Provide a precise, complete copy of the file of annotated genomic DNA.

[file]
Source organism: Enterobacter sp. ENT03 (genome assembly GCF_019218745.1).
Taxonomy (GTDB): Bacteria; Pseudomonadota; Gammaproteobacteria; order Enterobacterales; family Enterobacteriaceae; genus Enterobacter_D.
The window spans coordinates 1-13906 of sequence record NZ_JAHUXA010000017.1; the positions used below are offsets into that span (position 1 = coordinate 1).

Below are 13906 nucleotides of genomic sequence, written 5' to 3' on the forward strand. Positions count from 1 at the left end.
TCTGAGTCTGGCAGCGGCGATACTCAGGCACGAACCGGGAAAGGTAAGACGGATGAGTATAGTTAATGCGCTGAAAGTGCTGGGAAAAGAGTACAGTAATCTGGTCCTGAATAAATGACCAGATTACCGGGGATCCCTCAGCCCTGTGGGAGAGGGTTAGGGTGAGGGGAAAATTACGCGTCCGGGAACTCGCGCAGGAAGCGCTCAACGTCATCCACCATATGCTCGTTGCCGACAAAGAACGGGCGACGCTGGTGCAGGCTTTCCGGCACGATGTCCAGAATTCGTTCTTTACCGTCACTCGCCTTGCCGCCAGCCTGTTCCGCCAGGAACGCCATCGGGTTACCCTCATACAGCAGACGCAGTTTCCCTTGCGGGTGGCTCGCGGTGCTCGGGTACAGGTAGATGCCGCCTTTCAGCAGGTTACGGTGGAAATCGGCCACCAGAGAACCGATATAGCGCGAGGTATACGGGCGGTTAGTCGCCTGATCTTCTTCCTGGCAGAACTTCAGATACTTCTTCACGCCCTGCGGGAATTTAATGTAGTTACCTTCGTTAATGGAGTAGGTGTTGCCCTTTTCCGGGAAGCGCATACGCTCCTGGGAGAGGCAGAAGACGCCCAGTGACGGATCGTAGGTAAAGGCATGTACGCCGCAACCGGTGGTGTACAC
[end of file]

Source organism: Enterobacter sp. ENT03 (genome assembly GCF_019218745.1).
Taxonomy (GTDB): Bacteria; Pseudomonadota; Gammaproteobacteria; order Enterobacterales; family Enterobacteriaceae; genus Enterobacter_D.
The window spans coordinates 1-13906 of sequence record NZ_JAHUXA010000017.1; the positions used below are offsets into that span (position 1 = coordinate 1).

Below are 13906 nucleotides of genomic sequence, written 5' to 3' on the forward strand. Positions count from 1 at the left end.
TCTGAGTCTGGCAGCGGCGATACTCAGGCACGAACCGGGAAAGGTAAGACGGATGAGTATAGTTAATGCGCTGAAAGTGCTGGGAAAAGAGTACAGTAATCTGGTCCTGAATAAATGACCAGATTACCGGGGATCCCTCAGCCCTGTGGGAGAGGGTTAGGGTGAGGGGAAAATTACGCGTCCGGGAACTCGCGCAGGAAGCGCTCAACGTCATCCACCATATGCTCGTTGCCGACAAAGAACGGGCGACGCTGGTGCAGGCTTTCCGGCACGATGTCCAGAATTCGTTCTTTACCGTCACTCGCCTTGCCGCCAGCCTGTTCCGCCAGGAACGCCATCGGGTTACCCTCATACAGCAGACGCAGTTTCCCTTGCGGGTGGCTCGCGGTGCTCGGGTACAGGTAGATGCCGCCTTTCAGCAGGTTACGGTGGAAATCGGCCACCAGAGAACCGATATAGCGCGAGGTATACGGGCGGTTAGTCGCCTGATCTTCTTCCTGGCAGAACTTCAGATACTTCTTCACGCCCTGCGGGAATTTAATGTAGTTACCTTCGTTAATGGAGTAGGTGTTGCCCTTTTCCGGGAAGCGCATACGCTCCTGGGAGAGGCAGAAGACGCCCAGTGACGGATCGTAGGTAAAGGCATGTACGCCGCAACCGGTGGTGTACAC